Like the cutting remarks on Comedy Central, there is a ring of absurdist truth in Albrecht's sarcastic proposition: if we want to save an American city decimated by national and corporate financial neglect and abandonment, then instead of declaring the city bankrupt, why don't the remaining citizens of Detroit issue a declaration of war against Putin's Russian Federation?
WALTER BRASCH FOR BUZZFLASH AT TRUTHOUT
The oil and gas industry, the nation's chambers of commerce, and politicians who are dependent upon campaign contributions from the industry and the chambers, claim fracking is safe.
First, close your mind to the myriad scientific studies that show the health effects from fracking.
Close your mind to the well-documented evidence of the environmental impact.
Focus just upon the effects upon the workers.
The oil and gas industry has a fatality rate seven times higher than for all other workers, according to data released by the Centers for Disease Control. (CDC). According to the CDC, the death rate in the oil and gas industry is 27.1; the U.S. collective death rate is 3.8.
"Job gains in oil and gas construction have come with more fatalities, and that is unacceptable," said John E. Perez, secretary of labor.
PAUL BUCHHEIT FOR BUZZFLASH AT TRUTHOUT
We may have once believed that the darkest days were behind us, and that slow and steady progress for middle-class workers would continue to be made. But greed and good sense are forever in competition. Gains made in our country's progressive years are, a century later, once again in serious jeopardy.
1. The Commons: A Toll Gate in the Grand Canyon
In the early 1900s the Grand Canyon had been taken over by speculators, especially Ralph Henry Cameron, an entrepreneur and soon-to-be Arizona Senator who laid claim to much of the canyon land. He built a hotel on the main trail, set up a toll gate, and even charged exorbitant prices for water at the steamy canyon bottom.
We're heading back in that direction, and we don't have Teddy Roosevelt to knock some sense into Congress. Attempts to privatize federal land were made by the Reagan administration in the 1980s and the Republican-controlled Congress in the 1990s. In 2006, President Bush proposed auctioning off 300,000 acres of national forest in 41 states. Paul Ryan's Path to Prosperity has proposed to sell millions of acres of "unneeded federal land," and the libertarian Cato Institute demands that our property be "allocated to the highest-value use." Representative Cliff Stearns recommended that we "sell off some of our national parks." Mitt Romney admitted that he didn't know "what the purpose is" of public lands.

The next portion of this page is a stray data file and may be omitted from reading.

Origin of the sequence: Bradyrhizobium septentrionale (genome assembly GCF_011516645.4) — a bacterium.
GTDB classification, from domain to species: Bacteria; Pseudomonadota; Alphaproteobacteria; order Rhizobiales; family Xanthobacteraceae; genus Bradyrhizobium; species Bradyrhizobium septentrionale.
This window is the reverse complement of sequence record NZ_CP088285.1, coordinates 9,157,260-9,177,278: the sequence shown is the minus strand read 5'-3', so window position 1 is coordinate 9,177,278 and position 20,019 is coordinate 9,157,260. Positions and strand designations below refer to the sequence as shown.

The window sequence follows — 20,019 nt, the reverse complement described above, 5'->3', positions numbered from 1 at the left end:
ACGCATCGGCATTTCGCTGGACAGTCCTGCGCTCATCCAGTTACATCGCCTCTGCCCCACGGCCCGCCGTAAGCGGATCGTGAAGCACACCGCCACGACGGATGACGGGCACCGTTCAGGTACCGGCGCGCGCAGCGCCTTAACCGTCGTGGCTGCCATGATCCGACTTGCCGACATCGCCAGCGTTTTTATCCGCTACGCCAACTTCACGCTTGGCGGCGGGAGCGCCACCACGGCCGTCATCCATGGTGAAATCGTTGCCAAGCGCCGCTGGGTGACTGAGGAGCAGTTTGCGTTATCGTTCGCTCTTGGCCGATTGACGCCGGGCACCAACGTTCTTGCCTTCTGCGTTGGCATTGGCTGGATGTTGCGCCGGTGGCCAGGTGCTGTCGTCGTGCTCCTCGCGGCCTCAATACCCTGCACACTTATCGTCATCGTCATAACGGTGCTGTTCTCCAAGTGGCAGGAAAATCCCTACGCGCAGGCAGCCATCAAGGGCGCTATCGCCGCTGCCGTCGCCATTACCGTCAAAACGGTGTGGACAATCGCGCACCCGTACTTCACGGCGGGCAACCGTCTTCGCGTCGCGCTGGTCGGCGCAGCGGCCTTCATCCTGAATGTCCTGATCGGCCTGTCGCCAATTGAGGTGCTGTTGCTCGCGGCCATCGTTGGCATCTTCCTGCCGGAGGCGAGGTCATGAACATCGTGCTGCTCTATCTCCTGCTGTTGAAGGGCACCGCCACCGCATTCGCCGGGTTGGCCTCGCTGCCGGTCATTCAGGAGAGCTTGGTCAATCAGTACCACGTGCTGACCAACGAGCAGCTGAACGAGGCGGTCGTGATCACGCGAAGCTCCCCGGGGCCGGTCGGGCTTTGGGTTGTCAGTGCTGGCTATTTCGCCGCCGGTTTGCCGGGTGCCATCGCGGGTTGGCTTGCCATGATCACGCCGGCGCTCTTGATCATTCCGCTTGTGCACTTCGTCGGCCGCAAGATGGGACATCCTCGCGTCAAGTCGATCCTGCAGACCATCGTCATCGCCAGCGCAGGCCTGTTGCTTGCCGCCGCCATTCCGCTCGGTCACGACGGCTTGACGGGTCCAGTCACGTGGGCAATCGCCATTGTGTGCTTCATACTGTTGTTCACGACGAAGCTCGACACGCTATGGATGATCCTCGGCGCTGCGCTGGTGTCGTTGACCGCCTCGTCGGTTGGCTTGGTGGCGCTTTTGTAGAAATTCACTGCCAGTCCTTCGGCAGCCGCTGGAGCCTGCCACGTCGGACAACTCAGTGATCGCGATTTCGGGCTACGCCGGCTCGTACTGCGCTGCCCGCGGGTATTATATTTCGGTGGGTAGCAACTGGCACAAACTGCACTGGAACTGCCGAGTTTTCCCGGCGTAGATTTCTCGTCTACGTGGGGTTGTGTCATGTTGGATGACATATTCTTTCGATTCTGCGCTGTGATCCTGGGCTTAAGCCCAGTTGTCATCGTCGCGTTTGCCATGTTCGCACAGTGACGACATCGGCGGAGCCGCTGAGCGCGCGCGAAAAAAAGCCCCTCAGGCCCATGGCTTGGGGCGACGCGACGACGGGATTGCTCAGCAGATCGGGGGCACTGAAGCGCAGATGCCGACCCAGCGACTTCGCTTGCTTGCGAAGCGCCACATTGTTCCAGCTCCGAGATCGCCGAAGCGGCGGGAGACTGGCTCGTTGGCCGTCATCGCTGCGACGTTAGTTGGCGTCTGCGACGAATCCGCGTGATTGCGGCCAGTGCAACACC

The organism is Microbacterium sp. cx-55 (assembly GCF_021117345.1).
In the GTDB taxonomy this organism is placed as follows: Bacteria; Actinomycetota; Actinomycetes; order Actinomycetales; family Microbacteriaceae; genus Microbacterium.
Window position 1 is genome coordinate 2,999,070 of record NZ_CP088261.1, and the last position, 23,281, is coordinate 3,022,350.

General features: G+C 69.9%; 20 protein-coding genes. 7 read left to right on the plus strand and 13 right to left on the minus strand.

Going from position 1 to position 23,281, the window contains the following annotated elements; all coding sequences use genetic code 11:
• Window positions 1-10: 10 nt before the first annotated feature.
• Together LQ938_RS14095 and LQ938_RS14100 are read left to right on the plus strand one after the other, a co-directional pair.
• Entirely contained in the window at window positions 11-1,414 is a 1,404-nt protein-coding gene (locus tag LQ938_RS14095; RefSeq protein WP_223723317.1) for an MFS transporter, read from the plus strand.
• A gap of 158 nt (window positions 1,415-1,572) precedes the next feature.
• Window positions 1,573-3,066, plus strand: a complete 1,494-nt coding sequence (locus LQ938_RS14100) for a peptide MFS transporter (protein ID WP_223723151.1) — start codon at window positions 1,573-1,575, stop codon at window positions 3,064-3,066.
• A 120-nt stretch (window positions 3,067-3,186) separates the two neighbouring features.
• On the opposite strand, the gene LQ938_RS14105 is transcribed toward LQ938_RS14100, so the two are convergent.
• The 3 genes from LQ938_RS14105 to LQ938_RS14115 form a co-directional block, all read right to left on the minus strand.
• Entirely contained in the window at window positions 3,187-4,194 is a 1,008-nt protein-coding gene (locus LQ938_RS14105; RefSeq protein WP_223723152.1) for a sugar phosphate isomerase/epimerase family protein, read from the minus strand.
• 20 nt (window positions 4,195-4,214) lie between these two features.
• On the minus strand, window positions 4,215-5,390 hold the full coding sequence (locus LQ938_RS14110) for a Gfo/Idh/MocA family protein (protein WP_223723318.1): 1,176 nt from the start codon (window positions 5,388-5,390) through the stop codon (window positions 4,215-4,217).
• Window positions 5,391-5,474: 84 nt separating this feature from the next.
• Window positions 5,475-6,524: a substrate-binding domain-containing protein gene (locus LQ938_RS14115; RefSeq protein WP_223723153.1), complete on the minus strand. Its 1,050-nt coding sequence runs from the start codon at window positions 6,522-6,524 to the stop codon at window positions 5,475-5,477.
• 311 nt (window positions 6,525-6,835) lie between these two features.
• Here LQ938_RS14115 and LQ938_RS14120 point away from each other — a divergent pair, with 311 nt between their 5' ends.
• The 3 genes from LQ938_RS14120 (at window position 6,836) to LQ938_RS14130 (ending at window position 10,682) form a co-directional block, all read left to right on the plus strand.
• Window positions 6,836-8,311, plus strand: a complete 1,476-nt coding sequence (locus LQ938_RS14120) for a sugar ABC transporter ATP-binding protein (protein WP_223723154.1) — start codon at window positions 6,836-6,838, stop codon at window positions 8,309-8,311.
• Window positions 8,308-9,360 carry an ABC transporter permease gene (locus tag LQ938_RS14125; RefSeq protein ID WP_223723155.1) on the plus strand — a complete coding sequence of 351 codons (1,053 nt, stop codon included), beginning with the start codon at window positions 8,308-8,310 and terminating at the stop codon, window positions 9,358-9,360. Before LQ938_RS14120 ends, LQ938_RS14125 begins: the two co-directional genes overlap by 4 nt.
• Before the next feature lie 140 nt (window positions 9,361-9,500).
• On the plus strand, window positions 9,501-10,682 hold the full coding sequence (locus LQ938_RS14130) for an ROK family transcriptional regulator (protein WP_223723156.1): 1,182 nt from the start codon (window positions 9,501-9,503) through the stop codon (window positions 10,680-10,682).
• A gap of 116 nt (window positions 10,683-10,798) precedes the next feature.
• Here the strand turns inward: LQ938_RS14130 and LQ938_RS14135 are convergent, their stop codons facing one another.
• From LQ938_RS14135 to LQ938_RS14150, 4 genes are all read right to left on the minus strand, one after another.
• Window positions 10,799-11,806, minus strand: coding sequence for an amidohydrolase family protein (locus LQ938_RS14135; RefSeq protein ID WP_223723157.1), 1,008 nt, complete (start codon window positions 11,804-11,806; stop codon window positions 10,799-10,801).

JACQUELINE MARCUS FOR BUZZFLASH AT TRUTHOUT
latest advances in green energy technology, there's absolutely no excuse for not legislating rapid shifts to clean energy by 2020.It's time for the public to start calling 19th century barbaric fossil fuels what it is: Energy of Mass Extinction. Dirty energy companies, including nuclear power plants, have been owned by a few rich white families from the start, which is why production of energy has remained in the Dark Ages even though clean renewable energy could have lit up the world easily, cheaply and without pollution twenty years ago. Given the
Instead, world leaders, primarily the US government, not only serve as "barriers" to the advancement of green energy, they're the fossil fuel industry's sleaziest salesmen on earth: Big Oil pays for their seats on the Hill for the sole purpose of selling Energy of Mass Extinction to world markets. Oil executives are given an open door invitation to the White House any time and day of the week.
By contrast, lawyers that represent the public's welfare and our environment are not welcomed, or they are put on a long waiting list. In short, the oil oligarchs operate from the White House where the polluters meet and draw up their plans. Judges are also owned by the oil firms. For example, read Buzzflash editor at Truthout Mark Karlin's recent commentary about a federal judge that blocked U.S. courts from being used to collect a $9 billion Ecuadorean judgment against Chevron for turning a beautiful rainforest into a putrid toxic waste dump Thanks to a thoroughly corrupt US government, another victory for Chevron's oil tyrants who don't have to clean up the toxic sludge they leave behind after they've contaminated everything in sight for Energy of Mass Extinction.
EUGENE ROBINSON ON BUZZFLASH AT TRUTHOUT